Note The genus may be recognized by the 5-parted calyx and by the anthers which dehisce by terminal pores and lack an expanded connective. Other useful char- acters for recognition are the rotate, 5-lobed corolla, berry fruit, flattened seeds, stellate pubescence, spines, minor leaves and pedicel scars on the peduncle in species where these features occur.
Distribution One of the largest genera of flowering plants, Solanum includes over 1,400 described species. Almost world-wide in distribution, the genus has the greatest number of species in tropical America, but there are many species in temperate America and in Africa.
Note The genus is best known for the cultivated potato (S. tuberosum), for its many weeds of disturbed habitats, and for the species of upland forests, semi-deserts, coastal and riparian habitats. Distribution is mainly by birds, but other vectors are probably important for some species. Phylogeny within the genus is undecided. Dunal (1852), Bitter (1911-23), Seithe (1962), D'Arcy (1972) and other workers have tried to recognize a fundamental dichotomy in the genus separating species with stellate hairs, tapering anthers, and spines from those species with simple hairs, stout anthers, and no spines. This simplistic approach has led to disagreement over placement of several major groups. Elongate ovaries, axillary inflorescences, and clasping petioles may be primi- tive morphological features in the genus; they appear in the genus Cyphomandra and the tribe Daturae. From an ancestral group of plants with primitive morphology, not two but several lines of speciation have emerged. Sections Archaesolanum (not in Panama), Pteroidea, Brevantherum, and perhaps Aculei- gerum have members with suggestions of primitive morphology, and they are here considered to form parts of a separate subgenera in recognition of separate evolutionary pathways. Reflecting advancement over a primitive Solanum This content downloaded from 192.104.39.2 on Tue, 14 May 2013 16:07:58 PMAll use subject to JSTOR Terms and Conditions682 ANNALS OF THE MISSOURI BOTANICAL GARDEN [VOL. 60 morphology, the subgenera Solanum and Leptostemonum are morphologically distinctive and may have evolved not as lines of speciation directly from ancestors with primitive morphology, but from plants which would today be placed in one of the other subgenera. Section Lepidota may also represent this situation, for while it is placed in subgenus Brevantherum, its scutellate hairs and irregularly dehiscent calyx are evolutionary advances over other members of the genus. Plants of the genus Solanum have a very important relationship with man. Many are noxious weeds, and many are important food plants, while others are used for ornamental or medicinal purposes. In terms of acreage, tonnage production, market value, and dietary importance, Solanum tuberosum is one of man's most important dicotyledonous crop plants. Solanum melongena is an im- portant vegetable crop in some parts of the world. Many other species are of minor or local importance as food plants, e.g. S. quitoirse in Panama. Solanum wendlandii, S. seaforthianum, S. pseudocapsicum, and other species are widely grown for ornament. In eastern Europe, S. torvum or its relatives provide steroid alkaloids, and many species are used as household remedies in various parts of the world. No species are of known importance for their lumber or fibres.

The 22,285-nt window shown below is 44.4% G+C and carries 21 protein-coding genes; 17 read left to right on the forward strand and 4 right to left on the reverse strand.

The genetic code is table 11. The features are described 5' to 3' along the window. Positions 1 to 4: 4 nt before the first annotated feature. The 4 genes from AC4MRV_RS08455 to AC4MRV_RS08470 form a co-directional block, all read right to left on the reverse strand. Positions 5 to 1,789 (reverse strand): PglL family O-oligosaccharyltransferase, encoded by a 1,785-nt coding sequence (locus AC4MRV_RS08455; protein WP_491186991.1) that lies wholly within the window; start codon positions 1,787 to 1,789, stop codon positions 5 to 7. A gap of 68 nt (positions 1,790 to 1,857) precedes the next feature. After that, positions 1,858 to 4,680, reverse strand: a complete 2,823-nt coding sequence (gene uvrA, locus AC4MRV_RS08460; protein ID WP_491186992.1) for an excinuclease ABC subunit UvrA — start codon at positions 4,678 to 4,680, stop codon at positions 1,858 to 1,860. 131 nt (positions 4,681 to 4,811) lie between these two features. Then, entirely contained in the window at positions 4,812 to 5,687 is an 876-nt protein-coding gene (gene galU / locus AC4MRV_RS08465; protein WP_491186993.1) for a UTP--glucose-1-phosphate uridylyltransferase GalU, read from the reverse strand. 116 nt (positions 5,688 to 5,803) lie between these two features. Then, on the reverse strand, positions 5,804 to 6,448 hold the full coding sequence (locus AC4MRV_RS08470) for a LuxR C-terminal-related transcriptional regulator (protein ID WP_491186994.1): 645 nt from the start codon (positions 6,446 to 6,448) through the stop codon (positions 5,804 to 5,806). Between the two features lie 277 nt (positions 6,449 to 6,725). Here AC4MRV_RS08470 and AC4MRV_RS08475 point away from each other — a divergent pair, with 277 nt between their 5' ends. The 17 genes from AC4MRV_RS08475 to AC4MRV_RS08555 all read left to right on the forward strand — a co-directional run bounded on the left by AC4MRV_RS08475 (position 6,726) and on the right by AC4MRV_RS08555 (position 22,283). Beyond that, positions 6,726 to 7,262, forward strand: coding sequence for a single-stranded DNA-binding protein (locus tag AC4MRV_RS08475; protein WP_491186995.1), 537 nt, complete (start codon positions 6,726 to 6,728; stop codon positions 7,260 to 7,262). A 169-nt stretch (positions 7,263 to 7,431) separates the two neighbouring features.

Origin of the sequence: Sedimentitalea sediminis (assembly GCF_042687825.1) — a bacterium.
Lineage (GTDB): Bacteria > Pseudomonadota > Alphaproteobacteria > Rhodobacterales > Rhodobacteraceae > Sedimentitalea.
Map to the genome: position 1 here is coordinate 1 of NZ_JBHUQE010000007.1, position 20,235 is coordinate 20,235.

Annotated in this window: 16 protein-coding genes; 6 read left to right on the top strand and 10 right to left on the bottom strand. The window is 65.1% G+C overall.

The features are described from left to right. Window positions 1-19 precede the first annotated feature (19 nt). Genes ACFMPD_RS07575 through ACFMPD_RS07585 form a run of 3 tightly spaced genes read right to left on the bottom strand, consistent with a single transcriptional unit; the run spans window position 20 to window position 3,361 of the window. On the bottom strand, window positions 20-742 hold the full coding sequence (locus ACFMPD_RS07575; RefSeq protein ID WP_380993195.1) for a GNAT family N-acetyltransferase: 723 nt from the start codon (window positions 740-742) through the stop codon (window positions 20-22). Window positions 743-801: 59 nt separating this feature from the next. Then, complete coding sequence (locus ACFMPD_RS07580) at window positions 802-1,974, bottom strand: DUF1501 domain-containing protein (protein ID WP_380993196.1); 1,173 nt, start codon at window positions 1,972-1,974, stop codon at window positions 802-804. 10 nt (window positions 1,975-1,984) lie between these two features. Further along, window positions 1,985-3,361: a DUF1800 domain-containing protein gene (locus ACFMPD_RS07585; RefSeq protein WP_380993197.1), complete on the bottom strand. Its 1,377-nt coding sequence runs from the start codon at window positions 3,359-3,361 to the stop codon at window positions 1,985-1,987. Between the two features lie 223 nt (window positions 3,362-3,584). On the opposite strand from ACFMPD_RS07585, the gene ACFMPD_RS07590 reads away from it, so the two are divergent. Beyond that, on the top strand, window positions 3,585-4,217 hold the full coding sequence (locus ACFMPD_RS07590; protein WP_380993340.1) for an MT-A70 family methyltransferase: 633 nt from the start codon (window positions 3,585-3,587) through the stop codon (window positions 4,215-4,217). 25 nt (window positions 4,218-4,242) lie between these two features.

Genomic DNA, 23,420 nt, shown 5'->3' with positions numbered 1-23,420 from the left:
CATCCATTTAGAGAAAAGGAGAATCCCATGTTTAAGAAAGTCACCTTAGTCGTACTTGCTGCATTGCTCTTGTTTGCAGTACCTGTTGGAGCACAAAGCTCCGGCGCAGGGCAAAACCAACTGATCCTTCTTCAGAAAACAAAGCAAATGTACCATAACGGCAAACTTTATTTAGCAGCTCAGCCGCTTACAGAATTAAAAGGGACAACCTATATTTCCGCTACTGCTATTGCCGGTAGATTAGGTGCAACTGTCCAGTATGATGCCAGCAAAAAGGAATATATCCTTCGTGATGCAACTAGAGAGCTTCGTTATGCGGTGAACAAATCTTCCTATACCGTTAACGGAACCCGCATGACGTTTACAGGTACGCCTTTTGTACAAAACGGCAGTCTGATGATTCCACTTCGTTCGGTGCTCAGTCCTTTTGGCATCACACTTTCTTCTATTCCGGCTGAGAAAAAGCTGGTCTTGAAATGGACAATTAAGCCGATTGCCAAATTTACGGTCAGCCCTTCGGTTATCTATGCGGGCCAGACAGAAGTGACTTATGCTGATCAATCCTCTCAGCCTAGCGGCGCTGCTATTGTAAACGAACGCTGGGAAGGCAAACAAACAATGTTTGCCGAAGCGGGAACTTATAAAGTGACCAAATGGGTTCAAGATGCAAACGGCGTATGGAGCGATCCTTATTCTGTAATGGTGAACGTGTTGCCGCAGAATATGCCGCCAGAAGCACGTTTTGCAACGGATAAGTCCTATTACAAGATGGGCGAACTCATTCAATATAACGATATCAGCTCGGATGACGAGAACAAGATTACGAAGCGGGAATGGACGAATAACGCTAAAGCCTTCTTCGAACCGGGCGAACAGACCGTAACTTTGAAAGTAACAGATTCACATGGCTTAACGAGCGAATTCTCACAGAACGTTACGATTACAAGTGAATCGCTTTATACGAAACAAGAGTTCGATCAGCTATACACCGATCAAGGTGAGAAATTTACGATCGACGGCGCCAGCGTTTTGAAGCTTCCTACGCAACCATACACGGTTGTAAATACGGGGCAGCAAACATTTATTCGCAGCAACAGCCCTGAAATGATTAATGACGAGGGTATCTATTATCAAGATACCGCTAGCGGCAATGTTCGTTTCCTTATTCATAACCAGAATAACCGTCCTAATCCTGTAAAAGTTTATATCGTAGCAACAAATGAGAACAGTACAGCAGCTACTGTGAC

Reference Bitter, G. [Series of many papers appearing in Fedde Repert. 10-19' and in Bor. Jahrb. Syst. 54-55. For a full bibliography see C. A. Weber, Ber. Deutsche Bot. Ges. 46 (Generalvers. Heft 1): 148-156. 1928.] 1911-1923. D'Arcy, W. G. Solanaceae studies II: Typification of subdivisions of Solanum. Ann. Missouri Bot. Gard. 59: 262-278. 1972 [1973]. Dunal, M. F. Solanaceae. In A. P. De Candolle, "Prodromus systematis naturalis regni vegetabilis." 13(1): 1-690. Paris 1852. Seithe, A. Die Haararten der Gattung Solanum L. und ihre taxonomische Verwertung. Bot. Jahrb. Syst. 81: 261-336. 1962.